In the central Pacific, the nematodes Spirocamallanus istiblenni and S. monotaxis (Camallanidae) are common intestinal parasites of coral reef fishes. The 2 worm species are encountered in hosts in similar environments and are very similar morphologically. In recent published redescriptions, only 1 character was found to differ between the 2 species. Because that character had not previously been examined among worms of this family and because the original authors did not statistically test their results, the morphological data are here statistically reexamined for consistency with the differentiation between the 2 species. Both a discriminant function analysis and a hierarchical cluster analysis support the existing species designations based on morphological data. These analyses reaffirmed the conclusions of previous studies; i.e., the relative position of the male's second preanal papilla is the only diagnostic characteristic.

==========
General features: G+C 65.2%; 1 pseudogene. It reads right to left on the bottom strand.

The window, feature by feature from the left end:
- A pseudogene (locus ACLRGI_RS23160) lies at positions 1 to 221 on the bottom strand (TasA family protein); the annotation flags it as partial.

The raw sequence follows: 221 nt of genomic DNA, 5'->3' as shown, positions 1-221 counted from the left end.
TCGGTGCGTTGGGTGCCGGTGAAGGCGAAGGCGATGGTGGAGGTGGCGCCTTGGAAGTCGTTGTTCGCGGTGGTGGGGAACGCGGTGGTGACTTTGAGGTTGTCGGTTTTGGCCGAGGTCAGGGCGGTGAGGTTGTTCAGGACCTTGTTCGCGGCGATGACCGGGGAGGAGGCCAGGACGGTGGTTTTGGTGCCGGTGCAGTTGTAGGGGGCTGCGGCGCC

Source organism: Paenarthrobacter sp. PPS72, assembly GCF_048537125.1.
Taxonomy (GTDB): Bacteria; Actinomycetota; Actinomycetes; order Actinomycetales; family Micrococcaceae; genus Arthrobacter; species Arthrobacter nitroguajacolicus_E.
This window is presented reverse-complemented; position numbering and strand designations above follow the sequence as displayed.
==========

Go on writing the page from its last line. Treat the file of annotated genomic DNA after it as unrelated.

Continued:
Statistical Reanalysis of the Distinction Between Spirocamallanus istiblenni and S. monotaxis (Nematoda: Camallanidae)
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Mark C. Rigby, William F. Font; Statistical Reanalysis of the Distinction Between Spirocamallanus istiblenni and S. monotaxis (Nematoda: Camallanidae). J Parasitol 1 October 2001; 87 (5): 1210–1213. doi: https://doi.org/10.1645/0022-3395(2001)087[1210:SROTDB]2.0.CO;2
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